‘Gangubai Kathiawadi’ movie review: Alia Bhatt owns the screen, delivers her best performance yet


Director: Sanjay Leela Bhansali

Cast: Alia Bhatt, Seema Pahwa, Shantanu Maheshwari, Indira Tiwari, Jim Sarbh, Vijay Raaz and others

Where to watch: Theatres

Rating: 4 stars

‘Gangubai Kathiawadi’ movie review

Grand, larger-than-life, visual spectacle — these are not just some words that we associate with a Sanjay Leela Bhansali film, but are a viewer’s expectation when they know they are walking into a theatre to watch a magnum opus directed by the maverick filmmaker. 

His latest offering, ‘Gangubai Kathiawadi’ starring actress Alia Bhatt as the Mafia Queen too has splendidly constructed setpieces and detailed character arcs, however, the sets aren’t as magnificent, the canvas isn’t as large and the characters aren’t donning elaborate costumes (and rightly so) as in his previous films that made you go wow. But it has a story — brought alive onscreen by Sudeep Chatterjee’s cinematography, that will touch your heart and even make you shed a tear or two at one of Gangu’s vulnerable moments. 

This larger-than-life tale of a sex worker turned mafia queen who later takes on the role of a social warrior fighting for the legalisation of prostitution and the basic, legal rights of sex workers, is totally worth the pandemic-induced wait.

Through Alia Bhatt starrer, ‘Gangubai Kathiawadi’, Bhansali brings to life the tale of a relatively unknown character from the pages of history with his signature filmmaking style, rightly devoid of the rich colours and the majestic sets. 

Set in the 60s, the colour palette, aesthetics and production design of Bhansali’s ‘Gangubai Kathiawadi‘ are distinctive and era-appropriate and Sudeep Chatterjee’s cinematography captures every nuance of the universe that Bhansali creates.

Gangubai was brought into the streets of Kamathiapura and sold by her lover who had coaxed her to run away from home under false pretences of giving her acting roles, as she aspired to be a Bollywood heroine. 

Much like the other four thousand women of Kamathipura at that time, Gangubai fails to escape the ‘badnam gali’ and days after being held captive, she realises this was it for her. She gives up all hope and aspirations and stands in front of the brothel, leaning on its door, seducing men and calling out to them in whispers.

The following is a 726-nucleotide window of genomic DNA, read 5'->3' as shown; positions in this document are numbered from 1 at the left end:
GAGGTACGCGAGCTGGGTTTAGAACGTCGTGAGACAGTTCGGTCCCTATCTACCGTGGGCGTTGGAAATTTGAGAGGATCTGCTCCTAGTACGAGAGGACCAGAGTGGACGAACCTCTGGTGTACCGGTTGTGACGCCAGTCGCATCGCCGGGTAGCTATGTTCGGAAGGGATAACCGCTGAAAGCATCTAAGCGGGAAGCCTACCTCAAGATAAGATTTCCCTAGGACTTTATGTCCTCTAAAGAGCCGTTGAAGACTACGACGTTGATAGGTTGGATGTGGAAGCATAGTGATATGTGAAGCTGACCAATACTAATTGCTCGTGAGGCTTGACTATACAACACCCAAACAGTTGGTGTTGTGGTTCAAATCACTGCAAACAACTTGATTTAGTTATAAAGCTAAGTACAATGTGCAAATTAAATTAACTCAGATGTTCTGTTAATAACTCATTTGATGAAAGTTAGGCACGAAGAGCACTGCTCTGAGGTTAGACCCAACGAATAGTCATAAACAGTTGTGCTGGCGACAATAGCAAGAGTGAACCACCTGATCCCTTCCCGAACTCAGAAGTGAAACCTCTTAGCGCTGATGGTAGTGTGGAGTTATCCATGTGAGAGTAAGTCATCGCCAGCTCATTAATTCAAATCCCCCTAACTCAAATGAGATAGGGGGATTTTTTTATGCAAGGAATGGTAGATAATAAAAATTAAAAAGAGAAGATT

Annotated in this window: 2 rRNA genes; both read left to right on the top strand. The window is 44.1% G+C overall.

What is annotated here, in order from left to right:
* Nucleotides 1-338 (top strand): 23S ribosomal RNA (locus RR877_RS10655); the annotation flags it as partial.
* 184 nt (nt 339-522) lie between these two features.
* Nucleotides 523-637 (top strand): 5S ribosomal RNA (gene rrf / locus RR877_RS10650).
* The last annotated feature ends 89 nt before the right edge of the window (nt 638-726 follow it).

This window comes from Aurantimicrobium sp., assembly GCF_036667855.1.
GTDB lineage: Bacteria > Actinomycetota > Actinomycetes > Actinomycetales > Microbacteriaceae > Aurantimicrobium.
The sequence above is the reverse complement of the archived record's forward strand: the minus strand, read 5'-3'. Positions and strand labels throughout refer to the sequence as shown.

“Ghar ki jahah gharwali ne le li thi aur dhandhewali ka naam mil gaya tha.” This dialogue, delivered by Alia Bhatt with the right amount of pain and agony, tells you that she had resigned to her fate. But never in the film would you pity Gangubai. She’s a firebrand, a go-getter who gradually climbs the ladder, wears her past like a distinguished badge and ultimately stands on the top moat position of her ecosystem.

Coming to Alia, she simply owns the screen as she becomes Gangubai. The conviction with which Alia has soaked every bit of Gangubai and presented it onscreen is relayed via her body language, voice, dialogue delivery, her expressions and adayegi. Although Alia carries this tremendous burden of convincingly essaying the role of a brothel madam turned mafia queen, she does it all with utmost grace. You can see how much she’s evolved as an actor and the effort and dedication she’s put into becoming Gangubai. It’s only right to shower her with compliments.

Alia is phenomenal, you simply cannot take your eyes off her as she forms allies with the local gangster, Karim Lala, perfectly played by Ajay Devgn, and makes her moves to rise to the top of her social strata. And when Alia’s Gangubai falls in love, she makes sure to retain her stature in the relationship but ultimately sacrifices it for the good of a fellow sex worker’s daughter. This and a few other good gestures, an understanding of what the women go through mentally, emotionally and physically, makes Alia’s Gangubai a favourite among the women. 

Supporting characters Kamli (Indira Tiwari), Afshan (Shantanu Maheshwari), Sheela Masi (Seema Pahwa), Jim Sarbh (Faizi Bhai) act as catalysts and further the narrative with their impressive performances. But, Vijay Raaz is unfortunately underused. His grand entry as Raziabai, a transgender woman who is on top of the said ecosystem at that time, gives you an impression that a war is forthcoming between Gangu and Razia as they both are eyeing to win the Kamathipura elections. However, all the build-up is about nothing. You feel disappointed because it would have been a treat to watch the fabulous actor, Vijay Raaz, get some more screen time. 

The film lacks a pinch of reality as it revolves around sophisticatedly constructed sets that don’t give an impression of the grim and soiled streets of a red light area. However, the tones — subdued ochre, sepia tints against the whites of Gangubai, are a vision to behold. 

If you are expecting to watch how Gangubai struggled to make her way as a social warrior fighting for the rights of sex workers of Kamathipura, you’ll be disappointed. Sanjay Leela Bhansali’s film is a glossy version, engrossed in the accomplishments of Gangubai, for whom each door opens with absolute ease. But that doesn’t mean that the plot is weak, the story uninspiring or the film lacks intensity and material. No. The film’s narrative is such that you will empathise with Gangu, root for her and cheer for her with every small victory, but never pity her. And that’s something!

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